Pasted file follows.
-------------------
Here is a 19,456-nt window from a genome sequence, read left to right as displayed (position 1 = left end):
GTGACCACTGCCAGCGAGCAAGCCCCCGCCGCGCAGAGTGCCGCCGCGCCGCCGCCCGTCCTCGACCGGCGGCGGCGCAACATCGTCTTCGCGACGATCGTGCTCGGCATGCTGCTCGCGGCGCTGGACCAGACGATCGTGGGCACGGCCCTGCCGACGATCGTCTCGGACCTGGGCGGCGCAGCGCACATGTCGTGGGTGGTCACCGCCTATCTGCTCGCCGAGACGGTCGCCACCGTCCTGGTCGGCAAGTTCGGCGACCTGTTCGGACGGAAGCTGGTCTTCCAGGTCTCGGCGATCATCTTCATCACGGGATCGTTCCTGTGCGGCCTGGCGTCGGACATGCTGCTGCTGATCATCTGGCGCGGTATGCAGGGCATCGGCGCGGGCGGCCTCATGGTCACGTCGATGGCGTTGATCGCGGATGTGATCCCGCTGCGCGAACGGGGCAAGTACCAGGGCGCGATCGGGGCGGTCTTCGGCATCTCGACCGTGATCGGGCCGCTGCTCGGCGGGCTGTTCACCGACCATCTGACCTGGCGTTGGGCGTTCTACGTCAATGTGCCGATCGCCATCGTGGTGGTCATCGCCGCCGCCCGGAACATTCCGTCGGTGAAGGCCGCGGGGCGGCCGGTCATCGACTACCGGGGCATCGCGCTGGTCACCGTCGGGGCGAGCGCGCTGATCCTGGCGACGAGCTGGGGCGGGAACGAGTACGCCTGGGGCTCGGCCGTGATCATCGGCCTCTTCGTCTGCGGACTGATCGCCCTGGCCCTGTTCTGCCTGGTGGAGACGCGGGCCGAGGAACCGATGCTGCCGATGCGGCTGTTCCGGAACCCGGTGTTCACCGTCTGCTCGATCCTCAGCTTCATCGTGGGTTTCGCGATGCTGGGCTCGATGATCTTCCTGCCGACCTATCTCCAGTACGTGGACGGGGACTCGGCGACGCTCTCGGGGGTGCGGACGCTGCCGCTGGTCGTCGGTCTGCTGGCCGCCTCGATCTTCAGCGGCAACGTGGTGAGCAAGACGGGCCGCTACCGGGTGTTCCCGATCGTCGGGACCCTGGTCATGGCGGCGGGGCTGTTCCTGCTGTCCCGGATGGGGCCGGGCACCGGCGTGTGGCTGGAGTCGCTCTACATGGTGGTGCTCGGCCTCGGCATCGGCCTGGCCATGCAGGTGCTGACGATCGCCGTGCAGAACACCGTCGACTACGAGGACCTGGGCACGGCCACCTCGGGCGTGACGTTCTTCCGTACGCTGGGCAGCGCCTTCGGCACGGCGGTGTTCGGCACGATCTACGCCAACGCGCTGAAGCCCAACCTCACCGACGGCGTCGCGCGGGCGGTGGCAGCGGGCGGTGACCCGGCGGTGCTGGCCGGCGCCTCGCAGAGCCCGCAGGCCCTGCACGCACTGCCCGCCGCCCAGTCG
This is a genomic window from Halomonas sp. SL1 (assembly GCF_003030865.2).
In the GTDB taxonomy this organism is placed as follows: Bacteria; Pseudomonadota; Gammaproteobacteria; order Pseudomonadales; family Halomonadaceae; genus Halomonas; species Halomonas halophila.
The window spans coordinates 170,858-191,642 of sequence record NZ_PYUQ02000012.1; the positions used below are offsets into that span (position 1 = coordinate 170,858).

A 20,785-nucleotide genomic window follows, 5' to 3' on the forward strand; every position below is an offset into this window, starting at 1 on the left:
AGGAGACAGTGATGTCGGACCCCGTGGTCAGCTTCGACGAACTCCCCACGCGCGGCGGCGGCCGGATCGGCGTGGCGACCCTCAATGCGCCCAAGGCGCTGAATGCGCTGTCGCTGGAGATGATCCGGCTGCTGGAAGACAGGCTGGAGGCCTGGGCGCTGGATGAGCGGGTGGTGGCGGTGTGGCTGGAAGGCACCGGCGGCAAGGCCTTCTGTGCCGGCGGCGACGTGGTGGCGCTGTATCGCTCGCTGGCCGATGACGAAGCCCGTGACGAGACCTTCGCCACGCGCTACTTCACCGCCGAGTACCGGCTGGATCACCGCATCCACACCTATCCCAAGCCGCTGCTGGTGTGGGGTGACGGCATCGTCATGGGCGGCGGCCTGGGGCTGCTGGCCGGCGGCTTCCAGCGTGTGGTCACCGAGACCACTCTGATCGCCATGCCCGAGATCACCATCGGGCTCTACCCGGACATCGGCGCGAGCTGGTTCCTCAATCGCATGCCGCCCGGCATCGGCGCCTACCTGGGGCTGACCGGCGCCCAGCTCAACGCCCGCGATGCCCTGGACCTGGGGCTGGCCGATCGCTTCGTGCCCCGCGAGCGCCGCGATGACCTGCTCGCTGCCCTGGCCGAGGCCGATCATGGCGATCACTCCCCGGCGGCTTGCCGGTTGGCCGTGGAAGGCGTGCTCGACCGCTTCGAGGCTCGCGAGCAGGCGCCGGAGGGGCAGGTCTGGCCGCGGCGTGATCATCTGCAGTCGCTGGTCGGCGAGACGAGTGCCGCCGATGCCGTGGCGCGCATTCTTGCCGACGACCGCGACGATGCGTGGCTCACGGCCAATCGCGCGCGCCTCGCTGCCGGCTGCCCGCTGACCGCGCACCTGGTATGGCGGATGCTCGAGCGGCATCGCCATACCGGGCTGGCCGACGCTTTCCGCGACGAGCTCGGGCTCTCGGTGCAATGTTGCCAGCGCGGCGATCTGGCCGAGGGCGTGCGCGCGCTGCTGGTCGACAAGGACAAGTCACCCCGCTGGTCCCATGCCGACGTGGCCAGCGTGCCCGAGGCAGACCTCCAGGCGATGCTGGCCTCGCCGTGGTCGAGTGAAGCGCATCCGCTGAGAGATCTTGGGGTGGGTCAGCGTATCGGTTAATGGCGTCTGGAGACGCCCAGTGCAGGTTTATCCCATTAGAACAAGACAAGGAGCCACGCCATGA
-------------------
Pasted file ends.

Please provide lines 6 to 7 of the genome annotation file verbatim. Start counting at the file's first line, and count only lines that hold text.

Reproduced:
A 20,785-nucleotide genomic window follows, 5' to 3' on the forward strand; every position below is an offset into this window, starting at 1 on the left:
AGGAGACAGTGATGTCGGACCCCGTGGTCAGCTTCGACGAACTCCCCACGCGCGGCGGCGGCCGGATCGGCGTGGCGACCCTCAATGCGCCCAAGGCGCTGAATGCGCTGTCGCTGGAGATGATCCGGCTGCTGGAAGACAGGCTGGAGGCCTGGGCGCTGGATGAGCGGGTGGTGGCGGTGTGGCTGGAAGGCACCGGCGGCAAGGCCTTCTGTGCCGGCGGCGACGTGGTGGCGCTGTATCGCTCGCTGGCCGATGACGAAGCCCGTGACGAGACCTTCGCCACGCGCTACTTCACCGCCGAGTACCGGCTGGATCACCGCATCCACACCTATCCCAAGCCGCTGCTGGTGTGGGGTGACGGCATCGTCATGGGCGGCGGCCTGGGGCTGCTGGCCGGCGGCTTCCAGCGTGTGGTCACCGAGACCACTCTGATCGCCATGCCCGAGATCACCATCGGGCTCTACCCGGACATCGGCGCGAGCTGGTTCCTCAATCGCATGCCGCCCGGCATCGGCGCCTACCTGGGGCTGACCGGCGCCCAGCTCAACGCCCGCGATGCCCTGGACCTGGGGCTGGCCGATCGCTTCGTGCCCCGCGAGCGCCGCGATGACCTGCTCGCTGCCCTGGCCGAGGCCGATCATGGCGATCACTCCCCGGCGGCTTGCCGGTTGGCCGTGGAAGGCGTGCTCGACCGCTTCGAGGCTCGCGAGCAGGCGCCGGAGGGGCAGGTCTGGCCGCGGCGTGATCATCTGCAGTCGCTGGTCGGCGAGACGAGTGCCGCCGATGCCGTGGCGCGCATTCTTGCCGACGACCGCGACGATGCGTGGCTCACGGCCAATCGCGCGCGCCTCGCTGCCGGCTGCCCGCTGACCGCGCACCTGGTATGGCGGATGCTCGAGCGGCATCGCCATACCGGGCTGGCCGACGCTTTCCGCGACGAGCTCGGGCTCTCGGTGCAATGTTGCCAGCGCGGCGATCTGGCCGAGGGCGTGCGCGCGCTGCTGGTCGACAAGGACAAGTCACCCCGCTGGTCCCATGCCGACGTGGCCAGCGTGCCCGAGGCAGACCTCCAGGCGATGCTGGCCTCGCCGTGGTCGAGTGAAGCGCATCCGCTGAGAGATCTTGGGGTGGGTCAGCGTATCGGTTAATGGCGTCTGGAGACGCCCAGTGCAGGTTTATCCCATTAGAACAAGACAAGGAGCCACGCCATGA